By Tim Kelly
Caregivers and loved ones of the elderly and autistic individuals have enough to worry about.
Thanks to a free program available through the Cape May County Sheriff’s Office, the fear of the person wandering off and becoming lost doesn’t need to be one of them.
Project Lifesaver employs a system that uses a small radio transmitter worn on the client’s wrist or ankle and a receiver operated by the Sheriff’s Officers to quickly locate clients suffering from Alzeimer’s Disease or dementia, or those with autism who may be at risk to wander off.
“This is not new, or cutting edge technology,” said Sheriff’s Officer Dustin Phillips, coordinator of the program, “it’s just a very effective technology.”
Project Lifeline has its own radio frequency, and each user’s transmitter has a unique frequency as well. This enables trained operators to determine which individual is assigned to each transmission and the location where it is being sent from.
The majority of the Sheriff’s Officers are trained in the use of the technology and eventually all will be, Phillips added.
Nationally, the program has resulted in the rescue or 3,513 people since it began in 1999, according to the Project Lifesaver International website.
In the county, Phillips said the program currently serves 32 individuals. Four people were located in the county in 2018, the last figures available. Even more impressive, since the project was implemented locally in 2005, the transmitter and receiver have a 100 percent success rate.
“Frequently (certain people with autism) find sensory satisfaction when they are in or near water. Obviously, that is not a good situation when you are talking about a person who is lost and who has special needs.”
The transmitter has a range of about a mile, he said, meaning that the Sheriff’s Department officers have the ability to comb an area with a two-mile radius in approximately five minutes.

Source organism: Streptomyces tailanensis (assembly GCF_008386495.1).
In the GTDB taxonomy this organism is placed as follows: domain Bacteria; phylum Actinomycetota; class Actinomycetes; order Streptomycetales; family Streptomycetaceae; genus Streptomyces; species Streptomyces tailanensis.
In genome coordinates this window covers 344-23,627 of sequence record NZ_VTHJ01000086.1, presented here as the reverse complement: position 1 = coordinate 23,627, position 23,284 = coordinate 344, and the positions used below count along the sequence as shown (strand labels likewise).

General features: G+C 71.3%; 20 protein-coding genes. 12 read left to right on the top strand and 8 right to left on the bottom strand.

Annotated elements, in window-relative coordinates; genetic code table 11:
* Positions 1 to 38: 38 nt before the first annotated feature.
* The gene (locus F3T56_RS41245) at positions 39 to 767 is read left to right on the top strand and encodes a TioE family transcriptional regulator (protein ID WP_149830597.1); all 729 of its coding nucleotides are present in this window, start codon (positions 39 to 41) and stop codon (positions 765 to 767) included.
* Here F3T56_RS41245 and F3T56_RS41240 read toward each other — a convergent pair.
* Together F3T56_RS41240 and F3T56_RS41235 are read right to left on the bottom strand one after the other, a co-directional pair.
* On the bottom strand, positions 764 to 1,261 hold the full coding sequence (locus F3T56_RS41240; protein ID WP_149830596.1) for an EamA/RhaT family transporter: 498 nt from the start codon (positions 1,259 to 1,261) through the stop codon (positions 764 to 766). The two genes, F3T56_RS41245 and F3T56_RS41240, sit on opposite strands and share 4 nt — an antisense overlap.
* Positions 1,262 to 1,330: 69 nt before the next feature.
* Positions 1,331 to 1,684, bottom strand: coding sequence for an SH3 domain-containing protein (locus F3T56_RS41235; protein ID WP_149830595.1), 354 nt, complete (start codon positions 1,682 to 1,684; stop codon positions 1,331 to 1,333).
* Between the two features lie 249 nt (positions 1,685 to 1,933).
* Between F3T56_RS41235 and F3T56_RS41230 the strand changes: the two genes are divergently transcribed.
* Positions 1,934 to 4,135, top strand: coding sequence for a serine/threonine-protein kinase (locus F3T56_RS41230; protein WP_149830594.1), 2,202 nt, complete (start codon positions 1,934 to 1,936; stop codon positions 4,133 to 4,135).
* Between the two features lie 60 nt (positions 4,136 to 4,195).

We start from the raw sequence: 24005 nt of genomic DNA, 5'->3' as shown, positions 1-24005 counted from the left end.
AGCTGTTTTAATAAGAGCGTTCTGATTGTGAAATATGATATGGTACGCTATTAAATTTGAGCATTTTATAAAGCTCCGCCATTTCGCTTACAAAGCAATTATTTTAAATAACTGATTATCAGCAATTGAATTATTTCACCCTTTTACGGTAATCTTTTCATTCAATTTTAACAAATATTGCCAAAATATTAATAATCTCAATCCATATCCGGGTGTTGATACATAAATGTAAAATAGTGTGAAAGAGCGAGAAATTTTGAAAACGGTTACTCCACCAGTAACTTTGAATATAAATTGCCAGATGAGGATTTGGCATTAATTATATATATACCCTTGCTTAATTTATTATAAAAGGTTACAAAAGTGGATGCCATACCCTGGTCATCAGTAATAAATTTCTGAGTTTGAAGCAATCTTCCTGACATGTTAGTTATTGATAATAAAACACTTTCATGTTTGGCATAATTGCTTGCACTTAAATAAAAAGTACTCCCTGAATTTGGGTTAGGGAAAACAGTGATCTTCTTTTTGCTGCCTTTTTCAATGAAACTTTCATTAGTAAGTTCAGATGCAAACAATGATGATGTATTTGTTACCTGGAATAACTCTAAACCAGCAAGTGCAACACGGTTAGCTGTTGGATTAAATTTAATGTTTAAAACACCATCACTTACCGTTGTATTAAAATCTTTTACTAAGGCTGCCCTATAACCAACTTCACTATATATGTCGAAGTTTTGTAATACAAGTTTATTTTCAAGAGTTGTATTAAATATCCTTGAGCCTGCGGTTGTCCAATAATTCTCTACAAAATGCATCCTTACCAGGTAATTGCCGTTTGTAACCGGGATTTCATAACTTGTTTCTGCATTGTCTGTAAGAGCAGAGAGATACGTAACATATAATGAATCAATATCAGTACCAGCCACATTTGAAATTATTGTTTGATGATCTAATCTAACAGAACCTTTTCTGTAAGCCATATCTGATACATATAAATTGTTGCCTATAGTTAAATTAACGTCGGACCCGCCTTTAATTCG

The program is specifically designed for people whose challenges make it unlikely they would go unnoticed long enough for them to wander outside the transmitter range. People with milder challenges, who do not have round-the-clock caregivers may not be a good fit.
“It is a great tool to help us find people and to provide some peace of mind to the caregivers,” he said.
Additionally, clients using the system may do so when they travel outside the area. A caregiver simply informs the local authorities the person is in town, and their information will be fed into that area’s database and monitoring capabilities.
The only drawback to the program, he said, is the fact that more people do not take advantage of it.
“The Sheriff believes the technology is out there, and people should use it. Even though this has been an extremely successful program, it would be even better if more people were aware of it.”
Unlike many other location technologies such as GPS, the Project Lifesaver is not dependent on satellites or Wi-Fi connections, Phillips said.
“It’s a simple transmission of radio waves, so it works in power outages. Sometimes the satellite will go out. Or you might be in a dead spot where the satellite won’t work. That will not affect this system,” he said.
According to Phillips, the technology does not come cheap. A receiver costs more than $1,000 and each wearable transmitter has a $275 price tag. However, partnerships with groups such as Faces of Autism obtained grants and other sources of funds used to purchase the hardware and train personnel.
The program is not simply a location technology. Project Lifesaver also provides police-community partnership training and education and awareness initiatives.
“It is a great opportunity for us to help people on one of the worst days of their life,” said Phillips, a four-year Sheriff’s Department veteran and a resident of Cape May Courthouse.
At present, there are openings for 12 more individuals to enroll in the program, he said.
To apply for Project Lifesaver, visit www.projectlifesaver.org or call the Cape May County Sheriff’s Office at 609-463-6420.